How Dr. Seuss Stole Christmas!
How Dr. Seuss Stole Christmas!

The Grinch is back.

The Christmas classic How the Grinch Stole Christmas! (1957), written by Theodor “Ted” Geisel (aka Dr. Seuss), has been adapted on film for the third time, this time in 3D animation with the voice of Benedict Cumberbatch as the Grinch.

This is a good occasion to reflect on the story behind the story—how Dr. Seuss stole Christmas.

The Story

The Grinch in the original book is a Scrooge-like curmudgeon who plots to steal Christmas from the happy Whos in Whoville. After stealing all the toys, food, and trees, the Grinch believes he has succeeded. But then he hears the Whos singing merrily.

It causes the Grinch to puzzle, and realize:

“Maybe Christmas,” he thought, “doesn’t come from a store.”
“Maybe Christmas. . . perhaps. . . means a little bit more!”
And what happened then? Well. . . in Whoville they say,
That the Grinch’s small heart Grew three sizes that day!
And the minute his heart didn’t feel quite so tight,
He whizzed with his load through the bright morning light,
And he brought back the toys! And the food for the feast!
And he, HE HIMSELF! The Grinch carved the roast beast!

It is a tidy and fitting conclusion, but one Geisel puzzled over for months.

Story Behind the Story

In a biography by Judith and Neil Morgan, Dr. Seuss & Mr. Geisel, we learn that Grinch was “the easiest book of his career to write”—except for the ending. “I had gone through thousands of religious choices,” Geisel explained, “and then after three months it came out like that” (emphasis added).

It’s not hard to imagine “religious choices” Geisel may have considered—an angelic announcement; a Who prayer circle for the Grinch; a vision of the Nativity.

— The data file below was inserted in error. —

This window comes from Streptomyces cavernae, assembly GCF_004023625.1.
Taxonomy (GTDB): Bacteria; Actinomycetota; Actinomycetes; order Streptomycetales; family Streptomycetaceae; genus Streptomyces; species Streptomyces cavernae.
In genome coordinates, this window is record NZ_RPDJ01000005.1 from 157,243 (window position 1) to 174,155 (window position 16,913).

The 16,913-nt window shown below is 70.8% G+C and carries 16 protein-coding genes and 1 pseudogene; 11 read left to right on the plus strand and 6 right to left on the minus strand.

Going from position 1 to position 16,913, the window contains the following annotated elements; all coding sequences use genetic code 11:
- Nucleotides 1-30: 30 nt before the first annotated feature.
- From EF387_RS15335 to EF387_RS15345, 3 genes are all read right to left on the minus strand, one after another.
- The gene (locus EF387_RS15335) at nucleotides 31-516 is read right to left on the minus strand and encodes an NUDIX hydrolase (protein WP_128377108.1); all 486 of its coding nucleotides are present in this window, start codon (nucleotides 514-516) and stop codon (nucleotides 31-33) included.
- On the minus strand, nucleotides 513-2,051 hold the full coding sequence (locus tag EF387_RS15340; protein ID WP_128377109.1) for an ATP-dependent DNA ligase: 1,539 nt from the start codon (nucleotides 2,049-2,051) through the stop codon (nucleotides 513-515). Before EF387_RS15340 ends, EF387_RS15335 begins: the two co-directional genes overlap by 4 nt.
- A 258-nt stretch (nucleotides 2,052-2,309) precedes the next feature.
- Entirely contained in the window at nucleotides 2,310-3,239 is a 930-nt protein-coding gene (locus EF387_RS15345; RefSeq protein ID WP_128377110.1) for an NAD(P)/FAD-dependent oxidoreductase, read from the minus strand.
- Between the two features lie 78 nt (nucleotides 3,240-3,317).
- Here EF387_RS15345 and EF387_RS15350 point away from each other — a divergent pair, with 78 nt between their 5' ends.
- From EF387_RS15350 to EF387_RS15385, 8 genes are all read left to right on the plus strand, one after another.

Christmas books and films of the period still often used overt Christian themes—think Charlie Brown’s Christmas, or the many versions of Dickens’s A Christmas Carol. Geisel, though, went to great lengths to keep the Christian themes of Christmas from creeping in.

The 1966 animated film adaptation offered a second chance for Geisel to consider religious choices—expanding the 10-minute book into a 60-minute film. Designer Maurice Noble remembers that “[Geisel didn’t want] a star coming down from the sky, so I had it come from the hearts of the people of Who-ville.” Seuss also wrote all the song lyrics, like “Welcome Christmas”—where the meaning of Christmas is all about the self in community: Christmas Day will always be / just as long as we have we!

The moral of The Grinch is clear: The REAL meaning of Christmas is inside us. God is not involved. We are saved by We.

The moral of The Grinch is clear: The REAL meaning of Christmas is inside us. God is not involved. We are saved by We.

When the 1966 animated version came out, his biographers note it was “a rare Christmas special without religiosity.” Geisel was an early trendsetter: Christmas specials with no Jesus.

Ted Geisel was a persuasion expert, having made his initial living in the 1920s and ’30s in advertising. During World War II he made propaganda films to support the Allied war effort. After the war Geisel, who relished being subversive, applied his considerable skills to children’s books. Geisel has been celebrated for how he tackled Hitler’s autocracy (Yertle the Turtle), environmental issues (The Lorax), nuclear proliferation (The Butter Battle Book), and discrimination (The Sneetches), just to name a few.

Geisel’s subversive take on Christmas in The Grinch is in part biographical. In a 1957 interview, he recounted the book’s origins:

I was brushing my teeth on the morning of the 26th of last December when I noticed a very Grinch-ish countenance in the mirror. It was Seuss! So I wrote about my sour friend, the Grinch, to see if I could rediscover something about Christmas that obviously I’d lost.

Geisel as Grinch

It’s not clear when and where Geisel lost interest in the Christ of Christmas.

His childhood family were churchgoers. By age 6 he had memorized all the verses of “Holy, Holy, Holy, Lord God Almighty.” He even invented a rhyme of the Pentateuch:

The great Jehovah speaks to us
In Genesis and Exodus
Leviticus and Numbers, three,
Followed by Deuteronomy

The word “three”—his biographers note—was merely tossed in for the rhyme: “a portent of nonsense to come.”